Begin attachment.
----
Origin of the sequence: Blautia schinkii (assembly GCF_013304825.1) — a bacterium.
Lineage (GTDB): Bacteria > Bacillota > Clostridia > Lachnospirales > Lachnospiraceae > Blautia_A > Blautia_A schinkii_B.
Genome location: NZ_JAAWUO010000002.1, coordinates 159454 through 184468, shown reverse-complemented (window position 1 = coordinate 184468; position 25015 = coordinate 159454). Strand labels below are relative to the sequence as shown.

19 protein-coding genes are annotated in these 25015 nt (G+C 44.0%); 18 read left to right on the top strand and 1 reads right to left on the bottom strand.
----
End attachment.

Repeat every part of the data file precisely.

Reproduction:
Origin of the sequence: Blautia schinkii (assembly GCF_013304825.1) — a bacterium.
Lineage (GTDB): Bacteria > Bacillota > Clostridia > Lachnospirales > Lachnospiraceae > Blautia_A > Blautia_A schinkii_B.
Genome location: NZ_JAAWUO010000002.1, coordinates 159454 through 184468, shown reverse-complemented (window position 1 = coordinate 184468; position 25015 = coordinate 159454). Strand labels below are relative to the sequence as shown.

19 protein-coding genes are annotated in these 25015 nt (G+C 44.0%); 18 read left to right on the top strand and 1 reads right to left on the bottom strand.